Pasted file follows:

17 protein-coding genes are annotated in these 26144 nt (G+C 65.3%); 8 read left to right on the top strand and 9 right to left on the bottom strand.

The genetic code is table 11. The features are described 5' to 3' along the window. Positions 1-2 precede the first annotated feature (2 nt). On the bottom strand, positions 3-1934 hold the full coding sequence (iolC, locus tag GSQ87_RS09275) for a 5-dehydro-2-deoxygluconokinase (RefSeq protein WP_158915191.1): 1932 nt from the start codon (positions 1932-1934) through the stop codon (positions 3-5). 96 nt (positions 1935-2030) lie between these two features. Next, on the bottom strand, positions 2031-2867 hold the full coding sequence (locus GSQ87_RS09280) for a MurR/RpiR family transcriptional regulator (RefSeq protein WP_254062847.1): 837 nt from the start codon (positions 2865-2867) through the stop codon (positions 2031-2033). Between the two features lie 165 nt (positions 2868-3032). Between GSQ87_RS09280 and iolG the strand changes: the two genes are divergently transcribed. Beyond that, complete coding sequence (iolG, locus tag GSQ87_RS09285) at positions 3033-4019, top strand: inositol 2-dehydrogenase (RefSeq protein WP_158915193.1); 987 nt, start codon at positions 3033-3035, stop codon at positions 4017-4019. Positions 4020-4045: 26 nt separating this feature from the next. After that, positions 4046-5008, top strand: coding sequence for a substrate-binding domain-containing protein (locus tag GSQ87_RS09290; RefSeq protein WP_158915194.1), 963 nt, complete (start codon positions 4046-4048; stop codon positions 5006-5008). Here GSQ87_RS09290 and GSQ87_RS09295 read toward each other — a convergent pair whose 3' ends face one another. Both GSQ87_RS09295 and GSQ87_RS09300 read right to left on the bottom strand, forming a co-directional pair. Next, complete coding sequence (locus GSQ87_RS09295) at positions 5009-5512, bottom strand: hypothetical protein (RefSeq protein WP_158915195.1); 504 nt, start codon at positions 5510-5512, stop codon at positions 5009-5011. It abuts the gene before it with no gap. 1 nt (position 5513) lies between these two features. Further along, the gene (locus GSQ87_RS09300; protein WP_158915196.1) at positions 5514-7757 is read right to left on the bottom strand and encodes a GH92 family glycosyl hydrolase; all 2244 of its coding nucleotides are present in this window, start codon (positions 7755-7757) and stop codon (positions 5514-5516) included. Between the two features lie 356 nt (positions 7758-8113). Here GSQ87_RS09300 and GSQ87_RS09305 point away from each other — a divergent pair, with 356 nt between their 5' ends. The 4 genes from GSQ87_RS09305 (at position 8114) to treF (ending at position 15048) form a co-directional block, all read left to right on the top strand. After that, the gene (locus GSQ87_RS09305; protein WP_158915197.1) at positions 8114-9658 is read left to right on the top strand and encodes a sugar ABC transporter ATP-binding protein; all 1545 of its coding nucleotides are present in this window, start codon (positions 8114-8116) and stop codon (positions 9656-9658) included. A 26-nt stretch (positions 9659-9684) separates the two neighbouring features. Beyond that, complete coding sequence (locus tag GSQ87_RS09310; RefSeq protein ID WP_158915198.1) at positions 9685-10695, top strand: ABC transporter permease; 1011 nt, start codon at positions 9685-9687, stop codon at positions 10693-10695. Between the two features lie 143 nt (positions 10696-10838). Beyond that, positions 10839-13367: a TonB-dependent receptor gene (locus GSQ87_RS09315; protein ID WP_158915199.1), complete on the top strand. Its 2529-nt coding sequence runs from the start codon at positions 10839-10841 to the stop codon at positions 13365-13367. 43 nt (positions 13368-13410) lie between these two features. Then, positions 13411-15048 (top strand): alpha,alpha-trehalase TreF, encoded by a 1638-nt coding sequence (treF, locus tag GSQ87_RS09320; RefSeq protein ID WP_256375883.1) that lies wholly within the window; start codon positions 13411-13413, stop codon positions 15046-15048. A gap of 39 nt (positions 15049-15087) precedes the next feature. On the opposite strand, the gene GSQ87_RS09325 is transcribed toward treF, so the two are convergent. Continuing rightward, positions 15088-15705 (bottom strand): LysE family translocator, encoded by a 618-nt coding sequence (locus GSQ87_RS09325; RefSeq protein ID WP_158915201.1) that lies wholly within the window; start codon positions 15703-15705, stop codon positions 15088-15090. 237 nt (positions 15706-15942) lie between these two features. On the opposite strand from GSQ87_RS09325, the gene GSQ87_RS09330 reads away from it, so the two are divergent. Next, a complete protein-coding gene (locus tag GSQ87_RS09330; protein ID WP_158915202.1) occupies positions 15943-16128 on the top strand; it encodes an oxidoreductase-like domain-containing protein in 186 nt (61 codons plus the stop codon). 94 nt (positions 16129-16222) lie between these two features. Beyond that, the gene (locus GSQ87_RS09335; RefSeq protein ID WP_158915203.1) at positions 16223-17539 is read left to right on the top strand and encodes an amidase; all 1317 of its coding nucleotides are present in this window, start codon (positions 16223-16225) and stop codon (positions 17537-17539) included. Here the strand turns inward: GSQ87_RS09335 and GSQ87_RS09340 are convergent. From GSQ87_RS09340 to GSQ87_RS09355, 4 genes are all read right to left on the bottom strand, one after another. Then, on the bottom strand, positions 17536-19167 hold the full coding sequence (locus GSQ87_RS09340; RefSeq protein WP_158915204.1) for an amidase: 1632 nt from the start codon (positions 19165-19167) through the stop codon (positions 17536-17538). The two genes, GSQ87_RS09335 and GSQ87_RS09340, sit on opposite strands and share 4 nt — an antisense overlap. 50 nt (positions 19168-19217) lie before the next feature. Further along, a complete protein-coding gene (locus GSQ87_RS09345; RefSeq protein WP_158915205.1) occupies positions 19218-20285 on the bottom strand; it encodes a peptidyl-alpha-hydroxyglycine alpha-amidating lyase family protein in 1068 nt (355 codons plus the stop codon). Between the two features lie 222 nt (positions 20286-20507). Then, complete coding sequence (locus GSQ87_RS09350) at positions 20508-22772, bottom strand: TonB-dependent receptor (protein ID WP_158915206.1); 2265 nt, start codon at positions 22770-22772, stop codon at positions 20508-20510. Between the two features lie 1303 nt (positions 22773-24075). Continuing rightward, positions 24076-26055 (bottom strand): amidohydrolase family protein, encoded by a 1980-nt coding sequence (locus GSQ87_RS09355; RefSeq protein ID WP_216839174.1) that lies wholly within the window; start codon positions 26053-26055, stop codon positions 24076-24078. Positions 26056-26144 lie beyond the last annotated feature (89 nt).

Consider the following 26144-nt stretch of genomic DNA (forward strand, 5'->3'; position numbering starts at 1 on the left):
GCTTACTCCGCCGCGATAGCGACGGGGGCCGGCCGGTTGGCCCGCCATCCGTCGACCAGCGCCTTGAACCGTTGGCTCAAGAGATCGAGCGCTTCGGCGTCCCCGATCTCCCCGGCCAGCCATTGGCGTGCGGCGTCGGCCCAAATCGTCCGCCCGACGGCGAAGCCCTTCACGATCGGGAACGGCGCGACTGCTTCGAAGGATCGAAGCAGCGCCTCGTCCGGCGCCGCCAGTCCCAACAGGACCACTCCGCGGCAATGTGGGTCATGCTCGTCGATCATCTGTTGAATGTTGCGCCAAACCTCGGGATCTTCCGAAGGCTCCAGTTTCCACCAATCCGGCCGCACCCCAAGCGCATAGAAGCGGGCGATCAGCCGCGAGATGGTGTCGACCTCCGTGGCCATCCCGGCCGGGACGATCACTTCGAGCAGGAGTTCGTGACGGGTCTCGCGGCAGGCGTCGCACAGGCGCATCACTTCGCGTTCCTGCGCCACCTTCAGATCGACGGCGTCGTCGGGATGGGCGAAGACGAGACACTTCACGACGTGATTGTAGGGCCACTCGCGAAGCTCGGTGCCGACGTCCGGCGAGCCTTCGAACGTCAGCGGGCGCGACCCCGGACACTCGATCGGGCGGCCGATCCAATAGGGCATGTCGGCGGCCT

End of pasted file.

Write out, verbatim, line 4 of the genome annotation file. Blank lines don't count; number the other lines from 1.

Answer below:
GCTTACTCCGCCGCGATAGCGACGGGGGCCGGCCGGTTGGCCCGCCATCCGTCGACCAGCGCCTTGAACCGTTGGCTCAAGAGATCGAGCGCTTCGGCGTCCCCGATCTCCCCGGCCAGCCATTGGCGTGCGGCGTCGGCCCAAATCGTCCGCCCGACGGCGAAGCCCTTCACGATCGGGAACGGCGCGACTGCTTCGAAGGATCGAAGCAGCGCCTCGTCCGGCGCCGCCAGTCCCAACAGGACCACTCCGCGGCAATGTGGGTCATGCTCGTCGATCATCTGTTGAATGTTGCGCCAAACCTCGGGATCTTCCGAAGGCTCCAGTTTCCACCAATCCGGCCGCACCCCAAGCGCATAGAAGCGGGCGATCAGCCGCGAGATGGTGTCGACCTCCGTGGCCATCCCGGCCGGGACGATCACTTCGAGCAGGAGTTCGTGACGGGTCTCGCGGCAGGCGTCGCACAGGCGCATCACTTCGCGTTCCTGCGCCACCTTCAGATCGACGGCGTCGTCGGGATGGGCGAAGACGAGACACTTCACGACGTGATTGTAGGGCCACTCGCGAAGCTCGGTGCCGACGTCCGGCGAGCCTTCGAACGTCAGCGGGCGCGACCCCGGACACTCGATCGGGCGGCCGATCCAATAGGGCATGTCGGCGGCCT